Wednesday’s statewide bandh in West Bengal sponsored by the Bharatiya Janata Party (BJP) was billed as a crucial showdown. It was staged to protest police firing at a crowd composed largely of school students in Uttar Dinajpur district in North Bengal. Two young men, one an alumnus of the school that was at the epicentre of the trouble, were killed.
The sponsors of the bandh announced on Saturday had said that they did not support shutdowns in general but had been forced to call one because of the breakdown of governance structures in the state. They had also said they would not force people to observe it, but the ‘people’ would support their call spontaneously.
The ruling Trinamool Congress, on the other hand, had geared up to neutralise the bandh on an industrial scale. The entire state public transport fleet was to be pressed into service, the Metro would run; all government employees had been told they had to attend office; schools and colleges were t0 remain open; education minister Partha Chatterjee had also cautioned private schools against observing a holiday or postponing scheduled examinations; and the administration had let it be known that police deployment would be at maximal levels to assure people they could keep establishments open or otherwise go about their normal work.
In the event, the bandh was partially successful, if that’s the right word in this context. There were a couple of violent incidents in Kolkata: a bus was set ablaze by a few people trying to enforce the bandh, injuring a couple of people. Elsewhere in the state, vehicles were vandalised, including a couple of police cars. There were clashes between those trying to enforce the bandh and those bent on keeping normal life moving.
On the whole, educational institutions, government offices and commercial establishments (including banks) remained open and attendance was on the high side. But a lot of people in private employment and citizen, in general, chose not to brave the possibility of being caught in the crossfire and did not venture out. Both human and vehicular traffic was light in Kolkata and elsewhere.
The BJP can draw heart from the fact that their cadres proved a match for the administration. Mobilisation and organisation seemed to have been both smart and on a scale not anticipated, though mostly in areas where the party had gained ground at the time of the panchayat elections. The Trinamool Congress will have to factor in the growing assertiveness and aggression of the BJP when it draws up its political and mobilisational blueprints. A backlash cannot be ruled out in the near future, with the ruling party drawing up plans to capture 42 out of 42 Lok Sabha seats in the 2019 elections, which are a few months away.
As the two sides confront each other, questions will point backwards at the genesis of the troubles. It started last Thursday with a seemingly run-of-the-mill protest meeting outside a school in Islampur, Uttar Dinajpur, over the appointment of three teachers. Claims and counter-claims make it difficult to ascertain the whole truth, but it does appear that while the students of Daribhit High School wanted teachers for core disciplines, two Urdu teachers and one Sanskrit teacher were given appointments.
This was really a minor dispute, which ought to have been sorted out fairly peaceably. But the situation was apparently complicated by unilateral actions by the district inspector of schools and the not entirely straightforward role of the school principal and the managing committee. But these are details. The Trinamool government ought never to have allowed the situation to spiral out of control.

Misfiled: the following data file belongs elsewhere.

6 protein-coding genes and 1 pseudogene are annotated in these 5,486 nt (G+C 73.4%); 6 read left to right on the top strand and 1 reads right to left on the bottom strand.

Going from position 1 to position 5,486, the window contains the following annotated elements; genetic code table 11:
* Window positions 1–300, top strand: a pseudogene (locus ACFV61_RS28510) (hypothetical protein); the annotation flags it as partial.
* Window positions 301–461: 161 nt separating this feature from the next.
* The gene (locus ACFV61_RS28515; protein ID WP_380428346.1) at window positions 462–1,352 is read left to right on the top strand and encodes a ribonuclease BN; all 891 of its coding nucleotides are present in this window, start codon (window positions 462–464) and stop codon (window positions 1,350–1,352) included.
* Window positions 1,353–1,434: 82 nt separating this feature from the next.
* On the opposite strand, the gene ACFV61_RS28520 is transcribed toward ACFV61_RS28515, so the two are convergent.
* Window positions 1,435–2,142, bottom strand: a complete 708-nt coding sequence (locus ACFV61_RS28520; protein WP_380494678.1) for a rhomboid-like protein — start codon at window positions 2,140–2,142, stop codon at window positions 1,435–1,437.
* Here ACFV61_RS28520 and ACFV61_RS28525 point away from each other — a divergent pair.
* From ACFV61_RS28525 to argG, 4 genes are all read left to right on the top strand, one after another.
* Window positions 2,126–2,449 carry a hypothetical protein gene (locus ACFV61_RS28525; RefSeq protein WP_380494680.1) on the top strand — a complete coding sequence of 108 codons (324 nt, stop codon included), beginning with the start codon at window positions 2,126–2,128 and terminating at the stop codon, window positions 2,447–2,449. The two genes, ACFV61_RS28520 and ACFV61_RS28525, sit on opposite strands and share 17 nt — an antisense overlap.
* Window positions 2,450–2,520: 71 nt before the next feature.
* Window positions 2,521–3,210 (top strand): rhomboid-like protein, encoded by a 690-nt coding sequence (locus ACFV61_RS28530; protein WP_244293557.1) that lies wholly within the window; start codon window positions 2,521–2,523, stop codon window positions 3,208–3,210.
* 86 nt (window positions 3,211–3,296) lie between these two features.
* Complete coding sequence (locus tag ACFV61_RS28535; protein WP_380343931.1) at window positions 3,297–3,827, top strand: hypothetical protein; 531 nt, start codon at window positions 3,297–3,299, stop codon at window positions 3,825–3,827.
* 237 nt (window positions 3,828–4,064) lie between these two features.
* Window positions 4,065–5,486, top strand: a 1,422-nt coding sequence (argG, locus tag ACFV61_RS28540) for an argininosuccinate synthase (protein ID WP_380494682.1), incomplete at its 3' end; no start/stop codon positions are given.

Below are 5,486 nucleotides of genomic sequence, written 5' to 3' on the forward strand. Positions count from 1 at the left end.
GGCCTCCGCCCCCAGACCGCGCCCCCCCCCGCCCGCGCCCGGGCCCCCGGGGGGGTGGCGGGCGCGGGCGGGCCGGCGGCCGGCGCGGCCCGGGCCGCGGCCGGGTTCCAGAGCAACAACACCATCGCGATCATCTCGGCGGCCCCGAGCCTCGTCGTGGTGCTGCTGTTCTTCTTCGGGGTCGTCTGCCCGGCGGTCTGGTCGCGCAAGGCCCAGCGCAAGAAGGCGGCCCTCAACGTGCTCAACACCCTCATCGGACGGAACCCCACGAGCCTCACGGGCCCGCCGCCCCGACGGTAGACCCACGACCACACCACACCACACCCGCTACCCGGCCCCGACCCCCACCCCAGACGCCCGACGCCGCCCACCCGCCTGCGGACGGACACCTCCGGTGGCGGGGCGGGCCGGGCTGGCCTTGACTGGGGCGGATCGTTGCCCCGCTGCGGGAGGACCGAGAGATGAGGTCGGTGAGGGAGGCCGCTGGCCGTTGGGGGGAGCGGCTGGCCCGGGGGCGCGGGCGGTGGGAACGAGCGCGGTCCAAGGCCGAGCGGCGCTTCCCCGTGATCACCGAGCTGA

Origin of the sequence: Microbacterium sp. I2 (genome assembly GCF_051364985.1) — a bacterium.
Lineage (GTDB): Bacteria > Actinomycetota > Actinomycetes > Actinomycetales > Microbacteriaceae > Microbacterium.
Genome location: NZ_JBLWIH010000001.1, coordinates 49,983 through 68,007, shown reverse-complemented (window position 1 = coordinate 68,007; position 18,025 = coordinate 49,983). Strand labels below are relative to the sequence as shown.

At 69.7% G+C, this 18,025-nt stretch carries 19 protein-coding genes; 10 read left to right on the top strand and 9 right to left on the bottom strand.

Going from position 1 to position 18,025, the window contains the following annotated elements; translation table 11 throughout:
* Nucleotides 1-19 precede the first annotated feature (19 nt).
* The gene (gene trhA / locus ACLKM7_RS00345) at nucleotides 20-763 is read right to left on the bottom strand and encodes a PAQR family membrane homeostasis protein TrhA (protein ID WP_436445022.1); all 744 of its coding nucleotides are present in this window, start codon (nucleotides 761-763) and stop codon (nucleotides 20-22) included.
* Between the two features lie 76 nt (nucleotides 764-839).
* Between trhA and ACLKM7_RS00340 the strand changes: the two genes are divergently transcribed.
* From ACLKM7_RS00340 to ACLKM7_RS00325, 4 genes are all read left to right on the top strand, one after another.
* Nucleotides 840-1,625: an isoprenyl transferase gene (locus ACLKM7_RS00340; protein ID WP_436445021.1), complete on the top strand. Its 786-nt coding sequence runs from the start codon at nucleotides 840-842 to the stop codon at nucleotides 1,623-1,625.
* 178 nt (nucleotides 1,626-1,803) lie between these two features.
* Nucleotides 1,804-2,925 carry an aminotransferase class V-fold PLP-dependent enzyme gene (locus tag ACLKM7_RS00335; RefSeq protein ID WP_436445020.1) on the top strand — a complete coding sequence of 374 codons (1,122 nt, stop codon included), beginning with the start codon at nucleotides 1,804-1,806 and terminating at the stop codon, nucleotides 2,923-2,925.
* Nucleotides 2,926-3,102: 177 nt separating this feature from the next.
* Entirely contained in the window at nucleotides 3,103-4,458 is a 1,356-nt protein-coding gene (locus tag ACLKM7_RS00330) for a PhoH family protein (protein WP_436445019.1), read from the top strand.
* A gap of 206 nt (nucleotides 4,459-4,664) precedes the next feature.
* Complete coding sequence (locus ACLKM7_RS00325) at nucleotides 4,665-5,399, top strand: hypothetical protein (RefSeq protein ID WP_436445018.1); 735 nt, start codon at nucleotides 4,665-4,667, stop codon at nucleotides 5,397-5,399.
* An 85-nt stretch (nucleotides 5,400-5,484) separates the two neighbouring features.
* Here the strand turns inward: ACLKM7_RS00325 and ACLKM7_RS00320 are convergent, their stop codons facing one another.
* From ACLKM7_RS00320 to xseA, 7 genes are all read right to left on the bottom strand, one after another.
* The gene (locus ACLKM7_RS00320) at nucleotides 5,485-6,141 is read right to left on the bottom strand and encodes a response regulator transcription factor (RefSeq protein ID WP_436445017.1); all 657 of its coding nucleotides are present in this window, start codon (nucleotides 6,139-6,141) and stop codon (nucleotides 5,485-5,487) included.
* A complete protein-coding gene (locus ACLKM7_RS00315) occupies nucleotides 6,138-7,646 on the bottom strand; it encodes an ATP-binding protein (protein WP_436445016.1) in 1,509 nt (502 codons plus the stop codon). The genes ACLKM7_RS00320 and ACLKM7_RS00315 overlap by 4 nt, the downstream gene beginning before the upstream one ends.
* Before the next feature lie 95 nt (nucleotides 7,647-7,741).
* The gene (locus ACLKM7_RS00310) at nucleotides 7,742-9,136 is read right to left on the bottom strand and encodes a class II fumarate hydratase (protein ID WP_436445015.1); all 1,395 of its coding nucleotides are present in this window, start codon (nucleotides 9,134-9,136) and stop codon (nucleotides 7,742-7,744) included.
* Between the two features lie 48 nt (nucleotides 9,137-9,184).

The local people are fairly clear that the police opened fire on the protestors, but the police say they did not. The superintendent of police of the district says tear-gas shells were exploded and rubber bullets fired. The families of the victims and the BJP want a CBI probe. The administration has ordered its own probe and has not really taken notice of this demand.
The Trinamool Congress alleges that the BJP and Daribhit High School were responsible for instigating the violence. From Italy, Chief Minister Mamata Banerjee claimed that people were brought in from outside the state—Islampur is practically on the border with Bihar—to foment violence. The claim has not been substantiated.
But even if that were the case, it does not absolve the ruling party or the district administration. The district administration should have been alive to the problem, which had been brewing for some time. In that sense, it was not just a spontaneous outburst. If there had been an abnormal movement of outsiders into the area, it should have been all the more prepared for an eventuality. It wasn’t. Nor did the education monitor the developing situation, as it ought to have been doing. Had it done so, it could have talked to the students and arrived at some kind of understanding.
The point of detailing this background is to point to two things: first, there is the matter-of-course incompetence of the administration from the district level downwards, which cannot be addressed politically because of excessive centralisation focused on the person of Mamata Banerjee.
Second, and perhaps more important, is a political question. The Trinamool Congress, as a party and as the incumbent in power, should know that the BJP has emerged as the biggest opposition force in Bengal, will follow its sectarian agenda by trying to polarise Bengal. And they will focus on areas most receptive to its ideology. The ruling party must have a political strategy to counter the BJP agenda. It must, therefore, mobilise from an avowedly ‘secular’ vantage. It’s very possible because Bengal’s post-independence history shows that sectarian politics has never had many buyers in the state.
Updated Date: Sep 27, 2018 13:10 PM